And if you think he’s unpopular now, wait until a child dies of COVID in a school that wanted a mask rule but wasn’t allowed to have it because DeSantis and his team forbade it. I hope that never happens, but if it does, I hope it’s the centerpiece of a commercial playing every hour on every major station in the next election.

Posted in 2022 Election, COVID-19, Florida | 1 Comment

How Does He Sleep at Night?

This is Florida:

And this is Florida Governor Ron DeSantis, as ably summarized by Paul Waldman: fight science, keep people from stopping COVID, ignore the casualty count, brag (to the survivors) that you enraged the liberals:

Any politician can be an Internet troll concerned with nothing so much as Owning the Libs, and many in DeSantis’s party think that’s their most fruitful path to success. But to really capture the hearts of the party base, you have to show your willingness to do actual harm to people’s lives as you wage war against the other side. And that’s where DeSantis is excelling.

Not that he’s above trolling. DeSantis sells T-shirts attacking Anthony S. Fauci and is now blaming the covid crisis in his state on undocumented immigrants in Texas; presumably we’re supposed to believe they cross the border near El Paso, walk to Corpus Christi, then dive in the Gulf of Mexico and swim to Tampa, a superhuman covid triathlon that is now filling Florida’s hospitals.

That kind of idiocy aside, no governor in America has done so much to make the spread of covid more likely. DeSantis signed a law nullifying local public health measures and banning private companies from requiring customers to show proof of vaccination. In a case brought by Norwegian Cruise Line, which hopes to prevent its cruises from becoming floating superspreader events, a judge just blocked the law’s implementation.

And in an escalating battle with local officials, he instructed school districts not to require masks and even threatened to withhold funding from any district that does so.

Each of these moves creates conflict and headlines, and each one is guaranteed to produce outrage on the part of liberals and anyone else who actually would like to see the pandemic end, which enables DeSantis to position himself as a chief antagonist in the politicized struggle over covid.

To be clear, DeSantis has encouraged people to get vaccinated. But the bulk of his public focus has been on attacking efforts to actually slow the spread of the virus. “We can either have a free society or we can have a biomedical security state, and I can tell you, Florida, we’re a free state,” he says

With a state government so determined not just to do as little as possible itself to prevent the spread of the virus but to actively prevent anyone else from doing anything either, it isn’t surprising that the delta variant found particularly friendly ground in Florida. It’s now experiencing its worst covid surge since the pandemic began last year; last week the state registered an average of 19,000 new covid cases and 1,800 new hospitalizations every day. It accounts for an incredible one in five cases, hospitalizations and deaths in the entire country.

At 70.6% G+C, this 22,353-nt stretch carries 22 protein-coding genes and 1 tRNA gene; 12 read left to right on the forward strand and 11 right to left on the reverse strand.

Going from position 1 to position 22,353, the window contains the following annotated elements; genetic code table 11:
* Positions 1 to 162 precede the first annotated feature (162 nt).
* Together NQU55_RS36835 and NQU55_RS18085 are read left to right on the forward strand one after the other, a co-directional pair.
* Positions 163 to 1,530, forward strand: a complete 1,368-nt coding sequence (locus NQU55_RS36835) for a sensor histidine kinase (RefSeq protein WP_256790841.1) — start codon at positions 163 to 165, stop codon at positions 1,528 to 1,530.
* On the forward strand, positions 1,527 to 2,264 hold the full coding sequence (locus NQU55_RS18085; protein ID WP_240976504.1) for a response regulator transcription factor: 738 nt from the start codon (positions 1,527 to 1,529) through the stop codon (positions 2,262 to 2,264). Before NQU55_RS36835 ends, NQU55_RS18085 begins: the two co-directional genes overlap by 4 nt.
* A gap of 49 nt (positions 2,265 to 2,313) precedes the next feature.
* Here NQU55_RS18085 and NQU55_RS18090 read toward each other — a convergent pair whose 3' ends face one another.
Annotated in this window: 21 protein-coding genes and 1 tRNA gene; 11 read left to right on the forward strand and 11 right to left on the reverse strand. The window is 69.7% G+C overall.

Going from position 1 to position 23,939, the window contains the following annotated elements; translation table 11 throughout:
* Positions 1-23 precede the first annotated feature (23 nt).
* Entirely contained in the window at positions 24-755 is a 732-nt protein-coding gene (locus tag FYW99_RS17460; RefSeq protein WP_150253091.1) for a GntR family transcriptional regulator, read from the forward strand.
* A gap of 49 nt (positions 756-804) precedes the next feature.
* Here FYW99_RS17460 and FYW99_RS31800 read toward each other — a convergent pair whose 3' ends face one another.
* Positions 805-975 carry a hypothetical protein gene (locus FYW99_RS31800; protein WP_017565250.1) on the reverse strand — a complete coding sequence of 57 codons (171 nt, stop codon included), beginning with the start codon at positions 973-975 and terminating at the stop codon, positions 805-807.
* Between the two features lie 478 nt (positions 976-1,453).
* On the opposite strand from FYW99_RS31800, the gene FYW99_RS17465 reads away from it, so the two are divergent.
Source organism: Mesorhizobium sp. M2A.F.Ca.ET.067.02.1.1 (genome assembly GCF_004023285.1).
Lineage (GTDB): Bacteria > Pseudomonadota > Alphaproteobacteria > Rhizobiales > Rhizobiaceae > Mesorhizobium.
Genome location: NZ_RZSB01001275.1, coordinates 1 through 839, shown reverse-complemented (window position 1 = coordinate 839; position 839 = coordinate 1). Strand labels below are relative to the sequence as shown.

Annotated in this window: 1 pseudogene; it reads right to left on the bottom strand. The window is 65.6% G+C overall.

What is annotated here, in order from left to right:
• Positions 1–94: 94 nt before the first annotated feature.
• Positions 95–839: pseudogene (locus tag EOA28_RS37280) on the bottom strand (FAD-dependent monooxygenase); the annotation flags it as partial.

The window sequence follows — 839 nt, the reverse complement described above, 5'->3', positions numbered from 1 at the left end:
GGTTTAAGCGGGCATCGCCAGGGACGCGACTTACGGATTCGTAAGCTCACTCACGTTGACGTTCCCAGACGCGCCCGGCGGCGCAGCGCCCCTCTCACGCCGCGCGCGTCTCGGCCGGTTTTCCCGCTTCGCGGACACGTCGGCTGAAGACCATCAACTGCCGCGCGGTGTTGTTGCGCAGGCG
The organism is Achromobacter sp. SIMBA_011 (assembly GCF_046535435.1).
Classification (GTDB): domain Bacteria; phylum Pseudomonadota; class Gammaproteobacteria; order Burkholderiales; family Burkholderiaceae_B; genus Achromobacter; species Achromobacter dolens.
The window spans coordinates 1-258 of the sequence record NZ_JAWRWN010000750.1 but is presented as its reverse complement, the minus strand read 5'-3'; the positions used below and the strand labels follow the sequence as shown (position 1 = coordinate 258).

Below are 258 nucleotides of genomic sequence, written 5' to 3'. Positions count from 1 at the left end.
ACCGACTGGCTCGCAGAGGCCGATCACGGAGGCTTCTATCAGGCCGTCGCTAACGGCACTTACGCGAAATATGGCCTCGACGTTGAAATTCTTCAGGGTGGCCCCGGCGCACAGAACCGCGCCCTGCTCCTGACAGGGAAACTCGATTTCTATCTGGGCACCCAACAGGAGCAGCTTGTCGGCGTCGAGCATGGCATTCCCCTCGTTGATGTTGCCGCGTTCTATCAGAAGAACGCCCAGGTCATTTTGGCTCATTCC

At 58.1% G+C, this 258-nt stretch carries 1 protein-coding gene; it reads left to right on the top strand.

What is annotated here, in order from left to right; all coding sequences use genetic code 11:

Yet the fact that Florida has become Delta Ground Zero has apparently only increased DeSantis’s determination to allow covid to continue spreading.

Certainly, to the extent that the plan is to enrage folks like me, the plan is working very well. And, true, the dead don’t vote. (They do have families.)

But hasn’t the time come to say, “You’ve done enough. Have you no sense of decency, sir? At long last, have you left no sense of decency?”

Posted in 2022 Election, COVID-19, Florida | 17 Comments

Seems Its Not Too Early For The Opening Shots Of The 2022 Election

Rubio Supports Trump by accountability.gop.

Posted in 2022 Election, Trump | 2 Comments

Is There a Powerful COVID Infection Rate Predictor?

Interesting Twitter thread about the following question: If you plot the US state-by-state  COVID infection rates since Sept 1, 2020–i.e. the recent and now receding surge–which is a better predictor:

  1. The percent of the population infected before Sept 1, or
  2. The margin of Biden’s victory in the state?

You might expect that states which had lots of COVID before Sept. 1 would have more of it after Sept. 1 for the same reasons they were getting it earlier. Or, I suppose, you might expect the reverse: states learn from their mistakes, and if infection rates were higher earlier then more people have immunity, so there’s a negative relationship between earlier infection rates and later infection rates.

According to Youyang Gu, both of those expectations are broadly wrong:COVID before/after Sept 1 2020

Instead, the single variable with the most predictive power is how strongly states voted for Biden.
COVID Infection vs Biden Vote

As commenters in the thread note, at an R-squared of about 0.5, this is not a fully explanatory variable–there’s a lot going on, no doubt. Youyang Gu’s suggestive claim is only that as single-variable explanations go, this is the most powerful.

Posted in 2020 Election, COVID-19 | Leave a comment

This

Posted in Trump | 8 Comments